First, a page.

Short Reads

Margrethe Vestager to play matchmaker between enforcement and regulation

M. Vestager to play matchmaker between enforcement and regulation

Margrethe Vestager to play matchmaker between enforcement and regulation

03.10.2019 NL law

Current Competition Commissioner Margrethe Vestager may face even greater challenges in the next European Commission. President-elect Ursula von der Leyen has not only nominated Vestager for a second term as Commissioner for Competition, but has also asked her to coordinate the European Commission's digital agenda. As a result, Vestager may soon be tackling digital issues through competition enforcement whilst also proposing additional regulation to deal with these (and related) issues pre-emptively.

Tech companies may therefore be faced with strong competition enforcement, complemented by additional regulation. However, the European Parliament must first give its consent to the entire College of Commissioners.

The mission letter

According to von der Leyen's mission letter, Vestager will combine her responsibility for the EU's competition policy with the task of getting Europe fit for the digital age. Even though it is still unclear how Vestager will manage these dual functions in practice, the duality is likely aimed at generating more alignment between closely linked issues, particularly now that general market knowledge gained when performing one task will be put to use in achieving goals under the second task.

With regard to her digital responsibilities, the mission letter states that Vestager will need to ensure that "Europe fully grasps the potential of the digital age and strengthens its industry and innovation capacity". To do so, Vestager will need to:

  • co-lead on a new long-term strategy for Europe's industrial future to maximise the contribution of investment in R&D supporting the EU's policy objectives,
  • ensure cross-fertilisation between civil, defence and space industries,
  • co-lead work on a new SME strategy,
  • coordinate work on a European approach on artificial intelligence and exploring how non-personalised big data can be used to develop new technologies and business models,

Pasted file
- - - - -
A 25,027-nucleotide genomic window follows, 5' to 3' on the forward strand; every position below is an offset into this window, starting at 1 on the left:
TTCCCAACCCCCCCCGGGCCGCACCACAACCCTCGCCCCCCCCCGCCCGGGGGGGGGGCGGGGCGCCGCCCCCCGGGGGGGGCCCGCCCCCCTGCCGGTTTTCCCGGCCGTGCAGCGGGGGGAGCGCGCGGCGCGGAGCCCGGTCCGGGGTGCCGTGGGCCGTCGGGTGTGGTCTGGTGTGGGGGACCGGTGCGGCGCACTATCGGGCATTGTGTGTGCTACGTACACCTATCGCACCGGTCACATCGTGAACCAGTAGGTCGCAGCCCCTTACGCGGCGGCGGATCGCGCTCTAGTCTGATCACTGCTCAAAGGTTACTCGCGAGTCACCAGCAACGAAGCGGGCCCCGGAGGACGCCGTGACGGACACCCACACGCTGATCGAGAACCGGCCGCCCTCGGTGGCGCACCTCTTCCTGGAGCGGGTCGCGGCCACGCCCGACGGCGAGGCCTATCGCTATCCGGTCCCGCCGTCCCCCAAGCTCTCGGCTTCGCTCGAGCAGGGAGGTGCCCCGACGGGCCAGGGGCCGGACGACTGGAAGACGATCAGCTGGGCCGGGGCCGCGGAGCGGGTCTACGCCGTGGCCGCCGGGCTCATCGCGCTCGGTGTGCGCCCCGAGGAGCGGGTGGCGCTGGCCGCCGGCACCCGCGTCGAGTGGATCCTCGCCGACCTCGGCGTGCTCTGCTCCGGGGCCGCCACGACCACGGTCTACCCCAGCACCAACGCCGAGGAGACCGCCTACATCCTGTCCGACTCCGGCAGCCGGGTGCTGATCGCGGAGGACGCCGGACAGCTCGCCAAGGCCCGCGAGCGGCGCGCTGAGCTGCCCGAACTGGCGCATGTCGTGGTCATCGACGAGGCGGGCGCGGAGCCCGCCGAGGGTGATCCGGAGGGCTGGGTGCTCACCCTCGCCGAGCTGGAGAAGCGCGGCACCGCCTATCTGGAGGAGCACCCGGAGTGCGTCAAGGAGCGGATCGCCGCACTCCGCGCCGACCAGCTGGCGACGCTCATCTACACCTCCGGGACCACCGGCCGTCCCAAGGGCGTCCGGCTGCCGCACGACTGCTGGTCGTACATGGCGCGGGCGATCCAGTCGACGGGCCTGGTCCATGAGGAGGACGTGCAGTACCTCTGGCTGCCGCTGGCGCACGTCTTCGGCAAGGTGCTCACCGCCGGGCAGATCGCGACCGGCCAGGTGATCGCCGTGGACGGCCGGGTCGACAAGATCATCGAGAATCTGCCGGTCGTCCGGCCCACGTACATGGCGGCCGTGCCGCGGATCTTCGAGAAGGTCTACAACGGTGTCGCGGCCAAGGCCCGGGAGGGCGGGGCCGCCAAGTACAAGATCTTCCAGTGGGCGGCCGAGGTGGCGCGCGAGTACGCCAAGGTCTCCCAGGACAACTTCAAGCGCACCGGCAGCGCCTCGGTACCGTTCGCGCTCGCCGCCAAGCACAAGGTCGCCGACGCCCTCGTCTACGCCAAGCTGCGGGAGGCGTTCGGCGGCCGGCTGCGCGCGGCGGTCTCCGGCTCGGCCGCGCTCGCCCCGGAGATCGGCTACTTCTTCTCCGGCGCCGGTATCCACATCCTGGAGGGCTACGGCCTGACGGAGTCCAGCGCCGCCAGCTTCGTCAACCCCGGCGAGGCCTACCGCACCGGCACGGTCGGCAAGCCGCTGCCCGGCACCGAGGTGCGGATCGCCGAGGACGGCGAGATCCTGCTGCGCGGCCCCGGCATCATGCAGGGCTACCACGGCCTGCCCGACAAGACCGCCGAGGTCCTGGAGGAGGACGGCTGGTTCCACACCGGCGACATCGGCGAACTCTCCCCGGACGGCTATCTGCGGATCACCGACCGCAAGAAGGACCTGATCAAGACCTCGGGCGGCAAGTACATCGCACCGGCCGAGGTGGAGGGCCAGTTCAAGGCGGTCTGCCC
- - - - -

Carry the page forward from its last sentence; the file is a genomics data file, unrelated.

• coordinate work on upgrading liability and safety rules for digital platforms, services and products as part of a new Digital Services Act, and
  • coordinate work on digital taxation.

In terms of competition, Vestager's mission is to ensure that the EU's competition policy and rules are fit for the modern economy, are vigorously enforced and contribute to a strong European industry. The mission letter mentions that Vestager can achieve this by:

  • strengthening competition enforcement across all sectors,
  • evaluating and reviewing EU competition rules,
  • launching sectoral inquiries into new and emerging markets,
  • stimulating businesses to invest, innovate and grow by using EU state aid rules,
  • developing tools to tackle the distortive effects of foreign state ownership and subsidies, and
  • proactively sharing relevant general market knowledge within the Commission, notably in the digital sector, to "help ensure new legislative proposals contribute to fair and open competition in the single market".

Upcoming additional regulation?

Since Vestager has stated that she agrees that competition enforcement alone will not suffice to face the current challenges in the digital sector, additional regulation is likely to be one of the first items on Vestager's new agenda. In a recent speech, she mentioned there may be a need for "broader rules to make sure that the way companies collect and use data doesn’t harm the fundamental values of our society".

Additional rules on data collection and use, complementing the recently adopted P2B Regulation on fair treatment by platforms, may therefore be on their way. More "traditional" antirust regulations, such as the Vertical Block Exemption Regulation and the rules on horizontal co-operation agreements – each currently under review – may also be tweaked or revised. It is still unclear whether the mission letter's reference to a strong European industry intends to provide more leeway to include industrial policy considerations in EU merger control rules.

Tech companies as well as more "traditional" businesses may brace themselves for the next Commission's upcoming stronger competition enforcement and additional regulation.

This article was published in the Competition Newsletter of October 2019. Other articles in this newsletter:

 

Team

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